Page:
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Title: Essays on Motherhood, Wages, and Labor Supply
Resulting in 1 citation.
1. Winder, Katie L.
Essays on Motherhood, Wages, and Labor Supply
Ph.D. Dissertation, The Johns Hopkins University, 2007. DAI-A 67/11, May 2007
Cohort(s): Children of the NLSY79, NLSY79
Publisher: ProQuest Dissertations & Theses (PQDT)
Keyword(s): Child Care; Fertility; Head Start; Labor Supply; Maternal Employment; Modeling, Instrumental Variables; Motherhood; Mothers, Income; Propensity Scores; Wage Determination; Wages, Women

Permission to reprint the abstract has not been received from the publisher.

This thesis explores the effect of motherhood on women's wages and labor supply decisions. The first essay investigates the motherhood wage penalty, or the unexplained portion of the wage gap between mothers and non-mothers after controlling for observable characteristics. Rather than a causal effect, the observed penalty could be due to the presence of unobserved heterogeneity, endogeneity, or sample selection that bias OLS estimates. To investigate this, I apply the fixed effects estimator with instrumental variables (FE/IV) to panel data from the NLSY for the years 1988-1998. Using mainly state or local variables as instruments to predict fertility and work experience, I find that the motherhood wage penalty becomes insignificant for both white and black women. This finding is confirmed using when mothers are grouped by education or child's age. In addition, the possibility of selection bias into employment is considered using Wooldridge's (1995) technique for panel data.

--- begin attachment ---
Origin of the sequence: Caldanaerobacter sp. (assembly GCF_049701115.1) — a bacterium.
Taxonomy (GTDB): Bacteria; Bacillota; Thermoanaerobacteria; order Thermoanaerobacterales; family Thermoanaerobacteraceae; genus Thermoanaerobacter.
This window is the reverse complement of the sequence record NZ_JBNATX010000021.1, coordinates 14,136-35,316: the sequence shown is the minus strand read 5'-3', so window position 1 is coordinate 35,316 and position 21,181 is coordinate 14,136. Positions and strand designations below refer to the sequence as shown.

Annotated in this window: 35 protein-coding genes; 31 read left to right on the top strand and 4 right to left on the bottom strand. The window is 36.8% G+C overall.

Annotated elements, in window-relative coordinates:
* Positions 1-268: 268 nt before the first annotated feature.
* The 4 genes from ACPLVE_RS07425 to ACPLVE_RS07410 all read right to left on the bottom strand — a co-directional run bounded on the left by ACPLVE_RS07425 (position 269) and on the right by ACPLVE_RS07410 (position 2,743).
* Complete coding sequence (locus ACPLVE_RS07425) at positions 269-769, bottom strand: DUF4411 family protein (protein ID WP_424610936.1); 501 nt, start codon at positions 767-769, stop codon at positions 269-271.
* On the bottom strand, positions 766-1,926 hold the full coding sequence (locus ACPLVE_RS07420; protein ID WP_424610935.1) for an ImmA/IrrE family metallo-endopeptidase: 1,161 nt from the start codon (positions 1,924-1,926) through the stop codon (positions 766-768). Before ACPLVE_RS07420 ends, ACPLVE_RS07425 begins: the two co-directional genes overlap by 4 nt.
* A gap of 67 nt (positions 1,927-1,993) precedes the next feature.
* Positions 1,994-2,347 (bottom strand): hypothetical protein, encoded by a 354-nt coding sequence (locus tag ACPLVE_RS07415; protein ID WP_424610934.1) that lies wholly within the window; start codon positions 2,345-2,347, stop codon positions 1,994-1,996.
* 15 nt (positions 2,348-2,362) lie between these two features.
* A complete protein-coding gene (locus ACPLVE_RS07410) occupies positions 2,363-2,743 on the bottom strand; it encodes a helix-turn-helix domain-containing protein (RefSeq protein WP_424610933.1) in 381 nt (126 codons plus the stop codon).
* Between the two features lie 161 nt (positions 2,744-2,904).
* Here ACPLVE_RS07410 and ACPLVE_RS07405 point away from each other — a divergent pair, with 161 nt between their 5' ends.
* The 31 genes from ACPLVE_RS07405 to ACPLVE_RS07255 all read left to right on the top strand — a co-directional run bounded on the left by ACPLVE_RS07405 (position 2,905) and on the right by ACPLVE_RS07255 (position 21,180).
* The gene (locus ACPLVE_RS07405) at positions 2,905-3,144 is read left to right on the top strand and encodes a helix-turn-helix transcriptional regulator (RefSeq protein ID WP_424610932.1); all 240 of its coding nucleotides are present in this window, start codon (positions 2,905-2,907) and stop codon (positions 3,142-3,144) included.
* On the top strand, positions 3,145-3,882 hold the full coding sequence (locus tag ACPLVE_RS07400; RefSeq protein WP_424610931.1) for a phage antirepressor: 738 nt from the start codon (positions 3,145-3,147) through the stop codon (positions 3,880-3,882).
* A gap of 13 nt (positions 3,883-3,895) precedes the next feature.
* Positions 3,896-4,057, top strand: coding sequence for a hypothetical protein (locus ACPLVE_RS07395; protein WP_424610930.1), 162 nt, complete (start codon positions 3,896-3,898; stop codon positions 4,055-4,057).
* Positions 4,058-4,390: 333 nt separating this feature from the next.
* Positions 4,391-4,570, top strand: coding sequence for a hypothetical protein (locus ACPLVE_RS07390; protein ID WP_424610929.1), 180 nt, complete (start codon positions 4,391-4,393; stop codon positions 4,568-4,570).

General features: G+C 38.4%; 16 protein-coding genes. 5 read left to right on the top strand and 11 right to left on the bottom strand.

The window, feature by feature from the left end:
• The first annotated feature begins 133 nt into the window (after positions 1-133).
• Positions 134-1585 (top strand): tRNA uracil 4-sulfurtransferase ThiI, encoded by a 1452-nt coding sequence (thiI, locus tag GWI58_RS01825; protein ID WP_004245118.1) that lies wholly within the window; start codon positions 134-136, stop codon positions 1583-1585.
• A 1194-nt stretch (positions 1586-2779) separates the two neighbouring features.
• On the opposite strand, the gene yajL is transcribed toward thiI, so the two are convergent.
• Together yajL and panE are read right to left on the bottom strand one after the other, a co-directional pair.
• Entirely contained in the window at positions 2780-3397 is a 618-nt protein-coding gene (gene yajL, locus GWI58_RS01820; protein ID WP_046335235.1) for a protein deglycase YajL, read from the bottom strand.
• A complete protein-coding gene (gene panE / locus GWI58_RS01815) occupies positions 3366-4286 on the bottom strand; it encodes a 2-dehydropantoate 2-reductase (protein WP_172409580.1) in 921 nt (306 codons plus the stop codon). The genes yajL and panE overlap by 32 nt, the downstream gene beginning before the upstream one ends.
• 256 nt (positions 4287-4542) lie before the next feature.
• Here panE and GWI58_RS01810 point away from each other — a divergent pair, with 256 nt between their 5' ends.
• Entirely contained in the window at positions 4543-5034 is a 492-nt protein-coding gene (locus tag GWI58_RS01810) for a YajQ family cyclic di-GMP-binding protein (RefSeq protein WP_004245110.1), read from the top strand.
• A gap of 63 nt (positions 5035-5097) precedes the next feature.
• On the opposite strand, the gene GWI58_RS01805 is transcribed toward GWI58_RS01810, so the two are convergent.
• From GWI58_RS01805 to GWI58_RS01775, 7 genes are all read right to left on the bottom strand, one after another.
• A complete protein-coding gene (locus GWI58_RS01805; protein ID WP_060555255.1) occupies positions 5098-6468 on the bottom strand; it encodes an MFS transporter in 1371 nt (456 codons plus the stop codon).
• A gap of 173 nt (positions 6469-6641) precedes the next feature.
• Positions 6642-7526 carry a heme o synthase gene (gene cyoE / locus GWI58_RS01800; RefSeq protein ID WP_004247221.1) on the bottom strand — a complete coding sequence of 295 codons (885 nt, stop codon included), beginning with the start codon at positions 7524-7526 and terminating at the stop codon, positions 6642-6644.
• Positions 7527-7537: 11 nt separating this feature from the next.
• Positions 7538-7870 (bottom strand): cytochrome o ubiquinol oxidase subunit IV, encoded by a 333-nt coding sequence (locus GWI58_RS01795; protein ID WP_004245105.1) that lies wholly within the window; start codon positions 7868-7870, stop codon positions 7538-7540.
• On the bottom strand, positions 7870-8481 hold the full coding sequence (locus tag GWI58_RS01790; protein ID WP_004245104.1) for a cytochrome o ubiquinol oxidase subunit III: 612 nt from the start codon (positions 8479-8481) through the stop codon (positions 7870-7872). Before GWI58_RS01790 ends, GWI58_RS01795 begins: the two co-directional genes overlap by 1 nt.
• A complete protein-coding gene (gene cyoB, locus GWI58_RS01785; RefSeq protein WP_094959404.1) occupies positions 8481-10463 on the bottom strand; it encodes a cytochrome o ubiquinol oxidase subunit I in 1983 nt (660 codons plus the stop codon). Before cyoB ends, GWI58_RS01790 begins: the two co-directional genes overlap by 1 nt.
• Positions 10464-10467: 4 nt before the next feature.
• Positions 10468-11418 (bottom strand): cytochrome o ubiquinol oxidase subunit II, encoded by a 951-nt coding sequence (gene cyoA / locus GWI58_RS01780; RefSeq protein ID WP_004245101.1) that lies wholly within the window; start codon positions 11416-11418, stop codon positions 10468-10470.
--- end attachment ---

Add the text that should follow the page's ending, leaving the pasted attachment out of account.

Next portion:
The second essay asks whether government-provided child care increases the employment of mothers. I use NLSY Head Start enrollment data to calculate non-experimental estimators of the average treatment effect of participation on the mother's employment, including matching and weighting on the propensity score. I find no statistically significant effect of the treatment on employment using these methods, a finding confirmed by using several comparison groups. In addition, negative and significant effects are found for white mothers. However, using a regression discontinuity (RD) design resulted in small positive effects of Head Start participation for mothers' employment growth (5%) for some sample restrictions, but no effect using other samples. For those mothers participating in welfare, some sample restrictions using RD resulted in a larger positive effect of Head Start of 8%. The RD estimates differ substantially from those of the matching and weighting estimators, which could suggest that the latter do not fully remove the selection bias.

Bibliography Citation
Winder, Katie L. Essays on Motherhood, Wages, and Labor Supply. Ph.D. Dissertation, The Johns Hopkins University, 2007. DAI-A 67/11, May 2007.